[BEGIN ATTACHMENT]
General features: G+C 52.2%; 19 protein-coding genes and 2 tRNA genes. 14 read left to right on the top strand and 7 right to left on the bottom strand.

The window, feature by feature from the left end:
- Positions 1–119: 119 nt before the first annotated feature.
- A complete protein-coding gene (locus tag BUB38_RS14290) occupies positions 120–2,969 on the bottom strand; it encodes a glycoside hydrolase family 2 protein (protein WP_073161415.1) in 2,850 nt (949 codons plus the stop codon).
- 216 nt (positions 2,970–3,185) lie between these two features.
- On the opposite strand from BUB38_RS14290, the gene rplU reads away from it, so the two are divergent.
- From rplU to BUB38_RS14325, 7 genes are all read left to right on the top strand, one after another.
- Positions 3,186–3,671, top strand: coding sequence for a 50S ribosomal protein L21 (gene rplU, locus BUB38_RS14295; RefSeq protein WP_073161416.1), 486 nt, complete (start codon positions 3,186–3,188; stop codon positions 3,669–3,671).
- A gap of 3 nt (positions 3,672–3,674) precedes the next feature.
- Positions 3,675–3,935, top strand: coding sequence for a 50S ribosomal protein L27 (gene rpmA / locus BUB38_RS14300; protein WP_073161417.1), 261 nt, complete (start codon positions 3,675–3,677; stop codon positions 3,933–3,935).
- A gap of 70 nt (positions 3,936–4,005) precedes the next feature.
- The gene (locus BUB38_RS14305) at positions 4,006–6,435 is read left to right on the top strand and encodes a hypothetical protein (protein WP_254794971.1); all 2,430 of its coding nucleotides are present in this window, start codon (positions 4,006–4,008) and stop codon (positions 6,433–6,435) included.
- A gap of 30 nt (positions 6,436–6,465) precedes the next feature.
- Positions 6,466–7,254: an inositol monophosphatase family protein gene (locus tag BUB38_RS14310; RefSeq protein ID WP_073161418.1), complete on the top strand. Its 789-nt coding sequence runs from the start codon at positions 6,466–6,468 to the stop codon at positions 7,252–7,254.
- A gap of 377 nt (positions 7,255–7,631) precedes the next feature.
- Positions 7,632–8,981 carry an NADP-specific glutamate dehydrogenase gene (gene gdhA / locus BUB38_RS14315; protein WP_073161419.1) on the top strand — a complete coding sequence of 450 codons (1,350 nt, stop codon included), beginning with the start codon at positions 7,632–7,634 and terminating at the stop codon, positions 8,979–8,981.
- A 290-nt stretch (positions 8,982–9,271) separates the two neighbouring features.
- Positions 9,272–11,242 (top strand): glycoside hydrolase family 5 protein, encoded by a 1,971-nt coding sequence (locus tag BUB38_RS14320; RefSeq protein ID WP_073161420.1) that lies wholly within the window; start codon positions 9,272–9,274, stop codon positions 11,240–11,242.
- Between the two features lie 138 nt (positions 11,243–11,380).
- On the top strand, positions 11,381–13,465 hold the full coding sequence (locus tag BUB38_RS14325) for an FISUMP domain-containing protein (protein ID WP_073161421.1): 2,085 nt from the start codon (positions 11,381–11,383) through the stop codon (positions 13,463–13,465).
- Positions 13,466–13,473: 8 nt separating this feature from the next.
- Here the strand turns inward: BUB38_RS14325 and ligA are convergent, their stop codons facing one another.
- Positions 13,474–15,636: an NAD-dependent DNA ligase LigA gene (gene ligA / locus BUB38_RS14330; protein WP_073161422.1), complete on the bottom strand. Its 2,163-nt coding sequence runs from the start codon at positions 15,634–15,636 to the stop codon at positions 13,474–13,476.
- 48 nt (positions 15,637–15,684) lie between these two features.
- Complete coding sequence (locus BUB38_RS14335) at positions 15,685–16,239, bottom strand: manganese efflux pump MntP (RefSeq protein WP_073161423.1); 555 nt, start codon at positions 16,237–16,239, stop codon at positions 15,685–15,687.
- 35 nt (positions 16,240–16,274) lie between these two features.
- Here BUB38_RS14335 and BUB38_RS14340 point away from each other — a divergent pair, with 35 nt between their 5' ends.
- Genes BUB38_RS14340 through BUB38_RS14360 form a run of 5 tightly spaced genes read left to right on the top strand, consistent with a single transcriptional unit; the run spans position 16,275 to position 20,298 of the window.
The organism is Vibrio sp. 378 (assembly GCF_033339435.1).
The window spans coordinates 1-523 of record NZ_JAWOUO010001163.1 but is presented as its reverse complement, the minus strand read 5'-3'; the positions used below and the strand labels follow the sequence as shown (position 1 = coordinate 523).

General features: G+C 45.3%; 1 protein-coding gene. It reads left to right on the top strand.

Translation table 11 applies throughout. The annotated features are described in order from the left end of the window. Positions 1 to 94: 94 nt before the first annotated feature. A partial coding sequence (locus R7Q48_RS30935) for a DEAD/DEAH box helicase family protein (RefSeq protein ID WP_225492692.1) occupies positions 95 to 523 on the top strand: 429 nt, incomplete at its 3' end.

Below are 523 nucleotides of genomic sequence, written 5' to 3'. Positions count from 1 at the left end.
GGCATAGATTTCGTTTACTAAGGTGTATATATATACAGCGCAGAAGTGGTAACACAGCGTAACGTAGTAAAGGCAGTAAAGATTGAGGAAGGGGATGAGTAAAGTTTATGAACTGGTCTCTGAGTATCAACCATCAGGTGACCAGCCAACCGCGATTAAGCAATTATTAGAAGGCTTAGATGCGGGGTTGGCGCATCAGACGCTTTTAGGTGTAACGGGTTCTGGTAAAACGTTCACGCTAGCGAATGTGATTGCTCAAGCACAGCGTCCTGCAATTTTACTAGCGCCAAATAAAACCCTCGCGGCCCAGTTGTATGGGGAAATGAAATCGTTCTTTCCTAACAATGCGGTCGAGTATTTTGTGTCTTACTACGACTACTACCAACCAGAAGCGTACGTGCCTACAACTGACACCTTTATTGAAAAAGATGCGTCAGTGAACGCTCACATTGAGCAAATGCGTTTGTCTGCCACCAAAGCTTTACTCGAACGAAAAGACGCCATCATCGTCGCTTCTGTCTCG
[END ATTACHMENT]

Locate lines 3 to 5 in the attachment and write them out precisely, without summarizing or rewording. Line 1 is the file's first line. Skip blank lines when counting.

- Positions 1–119: 119 nt before the first annotated feature.
- A complete protein-coding gene (locus tag BUB38_RS14290) occupies positions 120–2,969 on the bottom strand; it encodes a glycoside hydrolase family 2 protein (protein WP_073161415.1) in 2,850 nt (949 codons plus the stop codon).
- 216 nt (positions 2,970–3,185) lie between these two features.